People pluck their best black outfit and lay it on the bed, the driver readies the hearse, and the mourners practice their songs of solace. They grieve for the death of print journalism, as if rigor mortis had set in.
Eric Alterman wrote in his article “Out of Print“, for The New Yorker, about the issues wreaking havoc with the newspaper industry; loss of readers, advertisers and market value. Maybe the typical daily newspaper is dead. Democracy still needs news gatherers, like print journalists. CNN ran a segment on this subject.
Harbingers of death sang every time a new era of journalism began. Yet, journalism survived. Newspaper Death Watch reports the downward decline of newspapers while documenting the new age of journalism. Even documentary filmmaker, Michael Moore, added his opinion into the discussion by blaming capitalism.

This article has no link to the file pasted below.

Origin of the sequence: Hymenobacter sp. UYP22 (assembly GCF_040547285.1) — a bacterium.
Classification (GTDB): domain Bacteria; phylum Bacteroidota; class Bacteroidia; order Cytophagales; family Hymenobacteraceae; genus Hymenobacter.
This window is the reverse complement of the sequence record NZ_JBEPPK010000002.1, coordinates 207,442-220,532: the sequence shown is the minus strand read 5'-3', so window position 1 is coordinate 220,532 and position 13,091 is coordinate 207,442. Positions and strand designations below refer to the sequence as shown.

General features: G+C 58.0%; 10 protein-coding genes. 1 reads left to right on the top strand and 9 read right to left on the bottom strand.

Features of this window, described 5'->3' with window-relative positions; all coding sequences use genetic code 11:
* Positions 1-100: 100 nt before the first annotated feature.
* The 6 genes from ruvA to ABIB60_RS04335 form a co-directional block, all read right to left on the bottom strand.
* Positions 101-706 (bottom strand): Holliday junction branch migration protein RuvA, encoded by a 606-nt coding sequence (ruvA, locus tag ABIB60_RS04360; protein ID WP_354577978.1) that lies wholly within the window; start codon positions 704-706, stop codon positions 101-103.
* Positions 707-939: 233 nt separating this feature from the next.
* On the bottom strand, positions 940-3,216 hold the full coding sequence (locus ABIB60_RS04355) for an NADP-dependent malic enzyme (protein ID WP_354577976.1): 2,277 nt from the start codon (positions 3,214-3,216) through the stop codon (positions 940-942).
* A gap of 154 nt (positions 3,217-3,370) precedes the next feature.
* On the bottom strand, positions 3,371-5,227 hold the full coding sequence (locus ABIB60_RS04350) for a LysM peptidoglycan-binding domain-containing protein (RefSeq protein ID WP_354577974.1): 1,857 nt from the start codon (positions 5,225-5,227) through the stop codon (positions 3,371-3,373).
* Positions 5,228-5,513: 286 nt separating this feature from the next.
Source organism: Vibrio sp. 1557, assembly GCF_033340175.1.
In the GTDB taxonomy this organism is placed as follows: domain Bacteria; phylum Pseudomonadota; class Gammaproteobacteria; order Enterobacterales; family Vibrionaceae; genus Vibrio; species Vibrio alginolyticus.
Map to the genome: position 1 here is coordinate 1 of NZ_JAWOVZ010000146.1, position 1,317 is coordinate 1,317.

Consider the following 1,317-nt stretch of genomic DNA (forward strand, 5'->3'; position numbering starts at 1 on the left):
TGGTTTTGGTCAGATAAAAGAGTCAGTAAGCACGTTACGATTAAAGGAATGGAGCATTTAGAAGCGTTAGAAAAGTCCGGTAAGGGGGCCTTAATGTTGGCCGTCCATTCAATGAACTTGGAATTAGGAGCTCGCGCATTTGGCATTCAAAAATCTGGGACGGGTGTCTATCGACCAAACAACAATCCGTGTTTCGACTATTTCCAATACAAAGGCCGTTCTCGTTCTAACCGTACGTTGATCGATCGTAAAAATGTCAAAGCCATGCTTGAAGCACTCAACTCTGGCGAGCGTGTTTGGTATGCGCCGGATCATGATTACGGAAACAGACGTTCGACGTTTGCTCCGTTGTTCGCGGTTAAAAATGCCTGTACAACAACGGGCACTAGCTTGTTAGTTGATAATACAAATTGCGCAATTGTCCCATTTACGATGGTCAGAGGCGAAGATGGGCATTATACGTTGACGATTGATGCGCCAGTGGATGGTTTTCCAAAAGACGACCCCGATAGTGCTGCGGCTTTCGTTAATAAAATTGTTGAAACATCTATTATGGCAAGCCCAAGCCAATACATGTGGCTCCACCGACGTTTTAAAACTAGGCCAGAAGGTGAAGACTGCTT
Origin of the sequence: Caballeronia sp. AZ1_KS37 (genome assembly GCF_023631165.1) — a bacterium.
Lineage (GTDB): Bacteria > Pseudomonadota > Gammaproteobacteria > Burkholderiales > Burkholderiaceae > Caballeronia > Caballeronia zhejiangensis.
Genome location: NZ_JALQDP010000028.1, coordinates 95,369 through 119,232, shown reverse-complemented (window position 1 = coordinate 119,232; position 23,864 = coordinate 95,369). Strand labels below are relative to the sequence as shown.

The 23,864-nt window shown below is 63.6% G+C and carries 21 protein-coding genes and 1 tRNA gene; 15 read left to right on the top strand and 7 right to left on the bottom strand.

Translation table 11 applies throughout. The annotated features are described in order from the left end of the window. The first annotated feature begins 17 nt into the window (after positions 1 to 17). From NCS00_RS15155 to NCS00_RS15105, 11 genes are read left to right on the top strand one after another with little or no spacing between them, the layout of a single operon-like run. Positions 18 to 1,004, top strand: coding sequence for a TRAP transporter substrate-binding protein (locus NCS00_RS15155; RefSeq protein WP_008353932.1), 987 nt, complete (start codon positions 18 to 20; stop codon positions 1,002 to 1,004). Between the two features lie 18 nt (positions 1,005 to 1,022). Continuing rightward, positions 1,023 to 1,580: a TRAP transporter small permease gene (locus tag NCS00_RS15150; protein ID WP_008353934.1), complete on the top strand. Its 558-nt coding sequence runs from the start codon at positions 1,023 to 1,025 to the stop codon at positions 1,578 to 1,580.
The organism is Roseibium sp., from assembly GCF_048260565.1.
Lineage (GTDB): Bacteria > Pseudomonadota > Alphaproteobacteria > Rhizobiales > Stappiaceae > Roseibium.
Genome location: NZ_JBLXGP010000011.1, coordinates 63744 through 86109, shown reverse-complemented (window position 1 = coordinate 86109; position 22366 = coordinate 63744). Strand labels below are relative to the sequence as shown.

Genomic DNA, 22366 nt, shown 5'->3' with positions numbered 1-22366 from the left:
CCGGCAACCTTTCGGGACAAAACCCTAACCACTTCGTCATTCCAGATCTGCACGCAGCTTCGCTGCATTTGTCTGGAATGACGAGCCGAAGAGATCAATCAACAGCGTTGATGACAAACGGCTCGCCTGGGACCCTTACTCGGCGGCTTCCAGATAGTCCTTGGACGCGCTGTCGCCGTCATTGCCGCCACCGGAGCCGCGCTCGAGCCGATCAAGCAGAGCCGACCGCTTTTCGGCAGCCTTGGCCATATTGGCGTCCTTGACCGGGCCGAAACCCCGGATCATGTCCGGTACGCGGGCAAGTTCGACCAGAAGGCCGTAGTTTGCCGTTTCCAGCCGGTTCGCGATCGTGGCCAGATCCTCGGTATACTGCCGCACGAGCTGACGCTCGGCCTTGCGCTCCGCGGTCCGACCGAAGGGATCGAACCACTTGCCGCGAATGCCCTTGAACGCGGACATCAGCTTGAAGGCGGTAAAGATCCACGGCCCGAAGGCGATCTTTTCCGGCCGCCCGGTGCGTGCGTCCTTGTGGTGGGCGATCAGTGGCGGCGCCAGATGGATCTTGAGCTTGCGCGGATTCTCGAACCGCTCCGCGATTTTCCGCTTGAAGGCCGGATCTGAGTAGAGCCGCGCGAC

Media tells print journalism students they are entering an obsolete field, yet those students still applying for the degree. Students must prepare for the future of print journalism by supplementing their education. Universities need to change curriculum to meet the students needs, like Columbia University has done. Students have to expect change, and adapt. If students took minors that made use of online and social media, they could bridge the gap between traditional newspapers, and citizen journalist bloggers.
What do you think? Will newspapers go the way of cave drawings? Can they exist solely online? Should the journalism industry be not-for-profit?
Tiffany H. Coggins